Guns N' Roses frontman Axl Rose has attacked Apple CEO Tim Cook on Twitter, calling him the "Donald Trump of the music industry," but while the cryptic tweet is believed to be an insult, it is unknown exactly what Rose is trying to say in the unexpected message.
Posted at 11:25pm Eastern time on March 8, Axl Rose's entire statement reads "Tim Cook is the Donald Trump of the music industry." Based on other tweets from the occasional Twitter user's timeline, specifically commentary on the current administration, the comparison to the U.S. President is most likely intended to be negative.
Hours after the tweet was posted, it has received hundreds of replies and retweets, with social media users pushing the Like counter into the thousands.
Despite being an angry tweet about Tim Cook, it is not entirely clear what Rose is referring to, aside from it being something to do with the music industry. There are no follow-up tweets expanding the complaint, nor replies to comments from other Twitter users, and Rose hasn't provided any further context to media outlets either.
Tim Cook is the Donald Trump of the music industry.-- Axl Rose (@axlrose) March 8, 2018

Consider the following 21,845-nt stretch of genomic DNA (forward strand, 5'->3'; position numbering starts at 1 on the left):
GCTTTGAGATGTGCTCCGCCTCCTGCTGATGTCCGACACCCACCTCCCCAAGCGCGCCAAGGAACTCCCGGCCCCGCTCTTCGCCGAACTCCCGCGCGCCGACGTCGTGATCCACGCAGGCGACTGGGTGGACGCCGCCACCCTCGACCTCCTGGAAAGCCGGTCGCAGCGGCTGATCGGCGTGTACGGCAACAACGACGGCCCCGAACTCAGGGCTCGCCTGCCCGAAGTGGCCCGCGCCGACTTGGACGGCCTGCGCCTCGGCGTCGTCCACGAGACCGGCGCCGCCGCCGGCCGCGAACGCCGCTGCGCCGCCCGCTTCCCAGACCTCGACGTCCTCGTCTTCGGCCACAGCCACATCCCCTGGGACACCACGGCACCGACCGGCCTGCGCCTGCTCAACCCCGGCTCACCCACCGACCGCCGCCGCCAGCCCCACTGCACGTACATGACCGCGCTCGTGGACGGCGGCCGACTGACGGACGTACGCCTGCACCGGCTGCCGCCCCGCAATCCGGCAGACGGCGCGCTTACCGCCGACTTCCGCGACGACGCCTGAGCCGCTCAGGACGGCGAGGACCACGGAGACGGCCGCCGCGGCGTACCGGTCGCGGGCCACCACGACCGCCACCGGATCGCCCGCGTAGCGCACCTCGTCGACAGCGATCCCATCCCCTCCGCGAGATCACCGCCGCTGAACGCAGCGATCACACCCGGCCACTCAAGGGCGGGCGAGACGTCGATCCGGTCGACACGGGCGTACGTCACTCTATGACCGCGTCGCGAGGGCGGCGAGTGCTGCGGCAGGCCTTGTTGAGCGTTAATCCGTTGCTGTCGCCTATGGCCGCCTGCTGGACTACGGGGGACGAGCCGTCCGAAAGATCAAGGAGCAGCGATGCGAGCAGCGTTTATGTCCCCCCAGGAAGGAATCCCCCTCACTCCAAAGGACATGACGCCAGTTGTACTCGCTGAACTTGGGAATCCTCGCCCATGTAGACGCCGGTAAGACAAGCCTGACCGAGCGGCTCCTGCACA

Business Insider notes that the tweet is unusual for Rose, as it is the first time he has ever posted anything related to Apple. Guns N' Roses hasn't pulled its music or boycotted Apple Music in the past, and there is also a distinct lack of earlier negative comments by the frontman about the streaming industry as a whole.
It is probable that Rose is referring to the ongoing fight between artists, record labels, and streaming services over royalty payments. Artists frequently complain about streaming services paying low royalty rates to record companies, while some services work to keep the rates low to turn a profit.
It was recently revealed Spotify had posted a net loss of 1,235 million euro (about $1.5 billion) in 2017 on revenue of 4,090 million euro (about $5 billion).
One of the biggest complaints Apple received from an artist was an open letter from Taylor Swift in 2015, criticizing a decision to not pay rights holders royalties for tracks played during a customer's three-month Apple Music trial. Apple changed its policy shortly after the letter's publication, and has since worked with Swift in promotions for the service.